2023 Toyota Crown: A Delightfully Strange, High-Riding Hybrid Sedan

And it’s coming to the U.S. for the first time in 50 years.

byStef SchraderJul 15, 2022 1:00 AM
2023 Toyota Crown: A Delightfully Strange, High-Riding Hybrid Sedan
Toyota
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The 2023 Toyota Crown marks the first time the model has come to the United States in 50 years, albeit in a completely different package. Now it's a full-size hybrid sedan with standard all-wheel drive and an SUV-like ride height. It's essentially a bigger, comfier AMC Eagle for the present age—and an idea that feels like its time has come. 

The entire premise of this car is a bold move, and I really believe the automotive world is better off as a result. No automaker has dared to cross the streams between "car" and "SUV" quite this boldly since the Nissan Murano CrossCabriolet. The Crown is delightfully wacky, like nothing else on the road right now. Part of me wishes Toyota would release a convertible version, too, just because I want to live on the vastly more amusing timeline where an automaker would take that risk. The Crown's bold styling is proof that whimsy isn't dead, and thank goodness, because that's exactly what we need right now. 

This is ostensibly the replacement for the now-discontinued Toyota Avalon, a full-size sedan so nondescript that you may have forgotten it existed unless your grandparents owned one. Toyota is as painfully aware as any of us that SUVs sell far more than sedans nowadays, and also knows that its full-size sedan faithful want something comfy. Why not give a more eye-catching sedan the soft, higher ride of an SUV and solve both issues at once? The Crown, with its factory two-tone paint jobs and swoopy styling, certainly won't fade into the background as easily. Its newly developed chassis is based on the GA-K platform the Highlander uses, and it sits nearly four inches higher than the Camry. 

The 2023 Crown is the first Toyota sedan to offer the Hybrid Max System, a performance-oriented drivetrain that gets 340 horsepower out of a 2.4-liter turbocharged inline-four paired with two electric motors. What's more, it's tuned to hit peak torque at relatively low revs—between 2,000 and 3,000 rpm, which helps it go from 0 to 60 mph in 5.9 seconds. There's one electric motor up front as well as a more powerful "eAxle" in the rear, which utilizes a high-output water-cooled electric motor. All that low-down torque should, in theory, translate to a whole lot of fun, but we'll have to wait for a test drive to find out.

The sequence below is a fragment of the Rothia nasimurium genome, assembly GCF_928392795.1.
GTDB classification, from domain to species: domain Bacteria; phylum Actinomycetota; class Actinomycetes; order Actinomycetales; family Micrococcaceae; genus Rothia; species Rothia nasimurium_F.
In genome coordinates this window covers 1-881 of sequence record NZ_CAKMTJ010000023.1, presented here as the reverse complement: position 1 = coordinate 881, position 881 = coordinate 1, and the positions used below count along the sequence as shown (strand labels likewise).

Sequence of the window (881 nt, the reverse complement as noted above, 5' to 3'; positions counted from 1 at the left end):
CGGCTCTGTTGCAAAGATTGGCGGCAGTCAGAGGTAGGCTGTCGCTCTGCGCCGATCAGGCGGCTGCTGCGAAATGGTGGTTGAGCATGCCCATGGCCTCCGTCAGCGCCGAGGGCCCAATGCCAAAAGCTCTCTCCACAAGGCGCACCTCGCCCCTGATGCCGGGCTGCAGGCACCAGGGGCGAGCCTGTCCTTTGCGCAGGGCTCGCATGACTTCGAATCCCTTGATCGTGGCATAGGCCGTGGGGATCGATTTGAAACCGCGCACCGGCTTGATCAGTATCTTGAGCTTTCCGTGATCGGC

The Hybrid Max System uses a six-speed direct-shift automatic transmission complete with paddle shifters. Even though Toyota says it's tuned for performance and ample low-end torque, the company estimates it gets 28 miles per gallon in combined city and highway driving. 

The Crown comes in three trims: XLE, Limited, and Platinum, with the latter being the top of the range and the only trim to offer the Hybrid Max powertrain. The other Crowns come standard with the fourth-generation Toyota Hybrid System, which features a slightly larger 2.5-liter dual overhead cam engine but is clearly the version to get if you're looking for more efficiency. A newly developed high-output bipolar nickel-metal hydride battery and an electronically controlled continuously variable transmission help these cars achieve a manufacturer-estimated combined city/highway mileage of 38 mpg.

The range-topping Platinum trim also features Advanced Park and 21-inch wheels standard (as opposed to the base 19-inch wheels), plus it offers those eye-catching two-tone paint options. The Advanced Park System largely allows the car to park itself by controlling steering, acceleration, and braking, and it works with both parallel and perpendicular parking spots. The Platinum also features Adaptive Variable Suspension, which automatically adjusts the Crown's variable oil pressure shock absorbers to respond to road conditions, minimizing bumps, body pitch, and roll. 

All Crowns come standard with the Toyota Safety Sense 3.0 suite of driver assists and safety tech as well as all-wheel drive. The Crown doesn't use a transfer case and driveshaft to power its rear wheels, but rather, there's an electric motor on the rear axle to spin the rear wheels along with the fronts.

Inside, the Crown features Toyota's new Audio Multimedia System on a 12.3-inch touchscreen, eight-way power-adjustable front seats, dual-zone climate control, and in-cabin LED mood lighting standard. Upgrading to the Platinum or Limited trims also gets you a panoramic moonroof.

Toyota intended the cabin to be a mini-refuge on the road that's focused on comfort and quietness. In turn, the company designed the high-strength GA-K platform and the Crown's suspension to reduce road noise, adding in strategically placed extra insulation as well as using acoustic glass to further isolate passengers from the din outside. The available 11-speaker JBL Audio System also includes a rear subwoofer and an 8-channel amp that Toyota says was acoustically tuned specifically for the Crown. 

So, what do you think? Is it finally time for lifted sedans? And when can we put all-terrains on this bad boy?

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